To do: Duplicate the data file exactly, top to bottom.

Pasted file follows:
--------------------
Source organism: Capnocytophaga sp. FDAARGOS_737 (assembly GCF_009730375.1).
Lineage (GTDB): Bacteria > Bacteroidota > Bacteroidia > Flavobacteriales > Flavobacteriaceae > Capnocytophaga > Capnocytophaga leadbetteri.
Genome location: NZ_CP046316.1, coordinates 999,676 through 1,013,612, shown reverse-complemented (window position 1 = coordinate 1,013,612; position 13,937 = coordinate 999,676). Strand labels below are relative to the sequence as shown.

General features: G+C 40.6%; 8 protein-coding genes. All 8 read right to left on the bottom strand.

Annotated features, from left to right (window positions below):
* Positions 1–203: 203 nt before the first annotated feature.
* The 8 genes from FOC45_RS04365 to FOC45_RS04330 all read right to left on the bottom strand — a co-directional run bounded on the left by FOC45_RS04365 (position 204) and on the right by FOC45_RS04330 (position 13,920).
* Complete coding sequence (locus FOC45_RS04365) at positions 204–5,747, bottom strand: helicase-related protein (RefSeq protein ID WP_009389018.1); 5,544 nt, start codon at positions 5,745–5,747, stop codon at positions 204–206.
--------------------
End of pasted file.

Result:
Source organism: Capnocytophaga sp. FDAARGOS_737 (assembly GCF_009730375.1).
Lineage (GTDB): Bacteria > Bacteroidota > Bacteroidia > Flavobacteriales > Flavobacteriaceae > Capnocytophaga > Capnocytophaga leadbetteri.
Genome location: NZ_CP046316.1, coordinates 999,676 through 1,013,612, shown reverse-complemented (window position 1 = coordinate 1,013,612; position 13,937 = coordinate 999,676). Strand labels below are relative to the sequence as shown.

General features: G+C 40.6%; 8 protein-coding genes. All 8 read right to left on the bottom strand.

Annotated features, from left to right (window positions below):
* Positions 1–203: 203 nt before the first annotated feature.
* The 8 genes from FOC45_RS04365 to FOC45_RS04330 all read right to left on the bottom strand — a co-directional run bounded on the left by FOC45_RS04365 (position 204) and on the right by FOC45_RS04330 (position 13,920).
* Complete coding sequence (locus FOC45_RS04365) at positions 204–5,747, bottom strand: helicase-related protein (RefSeq protein ID WP_009389018.1); 5,544 nt, start codon at positions 5,745–5,747, stop codon at positions 204–206.